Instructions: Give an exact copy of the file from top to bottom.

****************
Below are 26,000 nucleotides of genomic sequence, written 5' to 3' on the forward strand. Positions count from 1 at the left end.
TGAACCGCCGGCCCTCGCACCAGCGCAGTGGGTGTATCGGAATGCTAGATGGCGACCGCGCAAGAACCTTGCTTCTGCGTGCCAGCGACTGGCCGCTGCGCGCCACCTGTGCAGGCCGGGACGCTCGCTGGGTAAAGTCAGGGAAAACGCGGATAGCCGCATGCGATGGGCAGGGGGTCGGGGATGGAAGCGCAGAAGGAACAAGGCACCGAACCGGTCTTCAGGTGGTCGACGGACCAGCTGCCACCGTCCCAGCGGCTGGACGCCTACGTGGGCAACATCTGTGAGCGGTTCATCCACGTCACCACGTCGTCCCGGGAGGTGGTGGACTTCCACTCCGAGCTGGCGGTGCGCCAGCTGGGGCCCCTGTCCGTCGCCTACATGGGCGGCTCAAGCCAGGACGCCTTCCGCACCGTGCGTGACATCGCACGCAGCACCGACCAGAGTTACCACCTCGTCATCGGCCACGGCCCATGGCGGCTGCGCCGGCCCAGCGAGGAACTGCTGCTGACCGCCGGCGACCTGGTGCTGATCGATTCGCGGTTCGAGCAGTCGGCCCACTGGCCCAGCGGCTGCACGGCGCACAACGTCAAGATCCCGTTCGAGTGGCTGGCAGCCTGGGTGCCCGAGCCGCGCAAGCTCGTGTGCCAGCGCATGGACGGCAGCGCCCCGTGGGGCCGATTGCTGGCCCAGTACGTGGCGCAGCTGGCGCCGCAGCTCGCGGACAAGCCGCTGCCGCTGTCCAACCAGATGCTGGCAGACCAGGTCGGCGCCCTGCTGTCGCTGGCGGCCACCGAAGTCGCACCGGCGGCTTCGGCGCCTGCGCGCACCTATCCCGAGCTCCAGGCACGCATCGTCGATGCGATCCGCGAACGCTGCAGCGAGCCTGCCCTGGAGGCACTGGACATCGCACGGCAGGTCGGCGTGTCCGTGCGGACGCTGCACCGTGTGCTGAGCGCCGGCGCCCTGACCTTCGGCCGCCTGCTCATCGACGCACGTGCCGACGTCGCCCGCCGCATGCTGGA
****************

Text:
Below are 26,000 nucleotides of genomic sequence, written 5' to 3' on the forward strand. Positions count from 1 at the left end.
TGAACCGCCGGCCCTCGCACCAGCGCAGTGGGTGTATCGGAATGCTAGATGGCGACCGCGCAAGAACCTTGCTTCTGCGTGCCAGCGACTGGCCGCTGCGCGCCACCTGTGCAGGCCGGGACGCTCGCTGGGTAAAGTCAGGGAAAACGCGGATAGCCGCATGCGATGGGCAGGGGGTCGGGGATGGAAGCGCAGAAGGAACAAGGCACCGAACCGGTCTTCAGGTGGTCGACGGACCAGCTGCCACCGTCCCAGCGGCTGGACGCCTACGTGGGCAACATCTGTGAGCGGTTCATCCACGTCACCACGTCGTCCCGGGAGGTGGTGGACTTCCACTCCGAGCTGGCGGTGCGCCAGCTGGGGCCCCTGTCCGTCGCCTACATGGGCGGCTCAAGCCAGGACGCCTTCCGCACCGTGCGTGACATCGCACGCAGCACCGACCAGAGTTACCACCTCGTCATCGGCCACGGCCCATGGCGGCTGCGCCGGCCCAGCGAGGAACTGCTGCTGACCGCCGGCGACCTGGTGCTGATCGATTCGCGGTTCGAGCAGTCGGCCCACTGGCCCAGCGGCTGCACGGCGCACAACGTCAAGATCCCGTTCGAGTGGCTGGCAGCCTGGGTGCCCGAGCCGCGCAAGCTCGTGTGCCAGCGCATGGACGGCAGCGCCCCGTGGGGCCGATTGCTGGCCCAGTACGTGGCGCAGCTGGCGCCGCAGCTCGCGGACAAGCCGCTGCCGCTGTCCAACCAGATGCTGGCAGACCAGGTCGGCGCCCTGCTGTCGCTGGCGGCCACCGAAGTCGCACCGGCGGCTTCGGCGCCTGCGCGCACCTATCCCGAGCTCCAGGCACGCATCGTCGATGCGATCCGCGAACGCTGCAGCGAGCCTGCCCTGGAGGCACTGGACATCGCACGGCAGGTCGGCGTGTCCGTGCGGACGCTGCACCGTGTGCTGAGCGCCGGCGCCCTGACCTTCGGCCGCCTGCTCATCGACGCACGTGCCGACGTCGCCCGCCGCATGCTGGA